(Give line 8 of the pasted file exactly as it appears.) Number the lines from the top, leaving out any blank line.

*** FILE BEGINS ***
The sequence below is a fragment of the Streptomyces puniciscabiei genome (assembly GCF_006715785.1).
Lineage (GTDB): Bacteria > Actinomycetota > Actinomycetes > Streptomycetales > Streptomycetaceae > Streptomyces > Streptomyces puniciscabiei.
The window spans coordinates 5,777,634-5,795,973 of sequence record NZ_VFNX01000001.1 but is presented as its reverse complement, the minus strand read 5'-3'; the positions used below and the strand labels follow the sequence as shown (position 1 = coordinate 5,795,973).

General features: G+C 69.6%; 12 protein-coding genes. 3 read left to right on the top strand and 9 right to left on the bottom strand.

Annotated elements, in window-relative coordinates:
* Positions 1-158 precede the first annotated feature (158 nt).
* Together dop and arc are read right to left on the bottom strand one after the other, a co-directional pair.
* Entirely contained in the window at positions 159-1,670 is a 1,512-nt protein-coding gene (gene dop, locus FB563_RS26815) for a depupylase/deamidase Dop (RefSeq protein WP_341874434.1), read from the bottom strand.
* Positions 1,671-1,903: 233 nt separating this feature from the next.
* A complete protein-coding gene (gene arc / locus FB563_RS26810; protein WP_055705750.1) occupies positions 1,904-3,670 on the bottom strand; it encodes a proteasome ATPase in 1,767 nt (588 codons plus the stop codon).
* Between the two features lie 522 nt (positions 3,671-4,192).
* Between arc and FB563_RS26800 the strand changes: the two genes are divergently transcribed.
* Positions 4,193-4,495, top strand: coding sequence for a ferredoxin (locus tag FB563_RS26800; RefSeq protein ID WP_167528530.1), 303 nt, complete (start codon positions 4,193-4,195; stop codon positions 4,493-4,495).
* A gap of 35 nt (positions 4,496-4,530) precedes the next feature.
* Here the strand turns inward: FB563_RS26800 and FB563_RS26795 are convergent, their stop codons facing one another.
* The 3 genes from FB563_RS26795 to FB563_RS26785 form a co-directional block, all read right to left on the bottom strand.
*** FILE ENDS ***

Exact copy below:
* Entirely contained in the window at positions 159-1,670 is a 1,512-nt protein-coding gene (gene dop, locus FB563_RS26815) for a depupylase/deamidase Dop (RefSeq protein WP_341874434.1), read from the bottom strand.